The Voices Fall Silent

It was raining the Saturday night that they shut the Shoss down. Detroit was in the Crow's Nest, but even he could not miss the fact that the blurred streaks of light that normally floated about four feet above the Shoss on dark, rainy nights like this one had disappeared. It was normal for it to slow down to one or two trucks a minute with the occasional car thrown in for variety, but for it to go totally dark—except for the compound-perimeter lights and the spotlights on the Vopo tower—was unheard of, until at least 23:00 Local. It was only 20:00 Local and there should have been plenty of life left in the light show yet.

Detroit knew what time it was because he had AFN on and the unmistakably American voice of the announcer had just said: "It's eight o'clock in Central Europe. Do you know where your children are?" Detroit did not have any children, but he knew where he was, and he would have rather been out in the rain, looking for the children he did not have than sitting in the Crow's Nest watching trucks and cars that were not there.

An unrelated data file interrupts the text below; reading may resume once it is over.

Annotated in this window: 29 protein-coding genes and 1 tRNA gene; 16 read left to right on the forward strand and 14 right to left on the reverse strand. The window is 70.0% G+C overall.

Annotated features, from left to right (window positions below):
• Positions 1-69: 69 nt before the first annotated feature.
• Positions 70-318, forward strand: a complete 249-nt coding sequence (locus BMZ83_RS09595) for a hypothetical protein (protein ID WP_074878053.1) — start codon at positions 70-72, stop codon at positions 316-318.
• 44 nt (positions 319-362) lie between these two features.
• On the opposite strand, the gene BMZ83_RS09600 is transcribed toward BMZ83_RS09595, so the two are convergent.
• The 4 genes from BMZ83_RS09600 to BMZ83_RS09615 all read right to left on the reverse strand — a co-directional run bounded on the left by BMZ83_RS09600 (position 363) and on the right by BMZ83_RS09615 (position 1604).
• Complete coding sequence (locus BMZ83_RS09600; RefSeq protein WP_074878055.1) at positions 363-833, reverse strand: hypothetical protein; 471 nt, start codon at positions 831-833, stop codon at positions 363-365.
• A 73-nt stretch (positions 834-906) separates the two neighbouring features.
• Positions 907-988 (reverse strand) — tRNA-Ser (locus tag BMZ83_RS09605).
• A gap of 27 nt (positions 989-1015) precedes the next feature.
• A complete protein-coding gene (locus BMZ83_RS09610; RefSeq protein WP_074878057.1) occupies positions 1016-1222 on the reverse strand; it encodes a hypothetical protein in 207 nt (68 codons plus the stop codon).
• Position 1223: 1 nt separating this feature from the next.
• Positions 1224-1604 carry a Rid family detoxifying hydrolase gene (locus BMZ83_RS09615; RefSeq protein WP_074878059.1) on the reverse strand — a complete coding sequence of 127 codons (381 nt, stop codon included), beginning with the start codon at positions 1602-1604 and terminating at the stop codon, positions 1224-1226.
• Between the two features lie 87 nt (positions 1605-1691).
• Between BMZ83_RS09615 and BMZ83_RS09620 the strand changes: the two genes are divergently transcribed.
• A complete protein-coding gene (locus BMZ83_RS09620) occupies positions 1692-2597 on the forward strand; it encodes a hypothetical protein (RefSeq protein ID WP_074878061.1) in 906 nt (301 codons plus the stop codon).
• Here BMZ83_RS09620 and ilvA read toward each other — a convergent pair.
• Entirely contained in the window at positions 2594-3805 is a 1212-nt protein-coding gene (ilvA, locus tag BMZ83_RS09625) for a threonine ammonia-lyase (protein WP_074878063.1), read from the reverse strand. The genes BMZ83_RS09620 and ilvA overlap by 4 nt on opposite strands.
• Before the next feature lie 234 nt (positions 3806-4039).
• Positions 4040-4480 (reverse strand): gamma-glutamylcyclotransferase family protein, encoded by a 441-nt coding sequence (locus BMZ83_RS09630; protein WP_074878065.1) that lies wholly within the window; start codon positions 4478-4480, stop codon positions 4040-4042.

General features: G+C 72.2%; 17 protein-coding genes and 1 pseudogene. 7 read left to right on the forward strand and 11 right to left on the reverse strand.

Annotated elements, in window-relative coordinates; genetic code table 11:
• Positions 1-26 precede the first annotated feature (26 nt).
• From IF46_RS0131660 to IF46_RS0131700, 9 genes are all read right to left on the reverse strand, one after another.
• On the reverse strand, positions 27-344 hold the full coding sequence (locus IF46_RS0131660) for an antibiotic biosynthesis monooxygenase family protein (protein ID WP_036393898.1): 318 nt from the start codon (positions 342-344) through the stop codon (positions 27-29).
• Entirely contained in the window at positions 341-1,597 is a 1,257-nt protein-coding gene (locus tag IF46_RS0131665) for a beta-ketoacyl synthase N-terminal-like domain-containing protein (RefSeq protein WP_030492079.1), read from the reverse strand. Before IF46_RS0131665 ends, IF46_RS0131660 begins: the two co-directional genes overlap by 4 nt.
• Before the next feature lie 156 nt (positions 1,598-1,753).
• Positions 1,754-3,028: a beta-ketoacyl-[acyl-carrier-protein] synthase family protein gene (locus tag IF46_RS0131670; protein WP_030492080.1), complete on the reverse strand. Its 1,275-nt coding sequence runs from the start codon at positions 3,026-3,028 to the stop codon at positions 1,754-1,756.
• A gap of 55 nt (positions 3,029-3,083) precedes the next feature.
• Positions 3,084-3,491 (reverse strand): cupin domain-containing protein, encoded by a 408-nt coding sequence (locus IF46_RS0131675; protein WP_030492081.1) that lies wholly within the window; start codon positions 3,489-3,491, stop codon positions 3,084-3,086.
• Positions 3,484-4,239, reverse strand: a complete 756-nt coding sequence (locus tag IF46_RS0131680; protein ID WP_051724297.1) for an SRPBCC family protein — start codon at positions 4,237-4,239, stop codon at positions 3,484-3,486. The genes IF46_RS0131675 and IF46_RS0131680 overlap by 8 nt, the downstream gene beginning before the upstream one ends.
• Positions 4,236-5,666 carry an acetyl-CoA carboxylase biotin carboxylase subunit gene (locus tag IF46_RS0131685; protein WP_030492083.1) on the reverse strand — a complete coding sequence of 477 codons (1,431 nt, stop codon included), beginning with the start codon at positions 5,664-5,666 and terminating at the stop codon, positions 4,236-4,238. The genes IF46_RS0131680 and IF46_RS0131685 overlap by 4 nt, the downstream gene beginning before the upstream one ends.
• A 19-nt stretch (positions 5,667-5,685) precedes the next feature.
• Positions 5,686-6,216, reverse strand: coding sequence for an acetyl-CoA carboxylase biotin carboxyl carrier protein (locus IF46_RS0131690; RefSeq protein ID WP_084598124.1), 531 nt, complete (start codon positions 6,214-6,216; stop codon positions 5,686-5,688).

There was not anybody to talk to in the Crow's Nest, and nothing to do except watch the Vopos watch you, and stare out into the dark, looking for some threat to the tunnel, whatever that might be. It was terribly boring and everybody pulling duty in the Crow's Nest dreamed of seeing the mythical floozies in the Vopo tower that Kevin had always talked about, or at least finding a threat to the tunnel, so that they would have something to do.

Detroit had the same dream as everybody else, but there he was with an indication of a threat to the tunnel that he did not recognize, so he just kept watching the darkened Shoss do nothing, and did not tell anybody.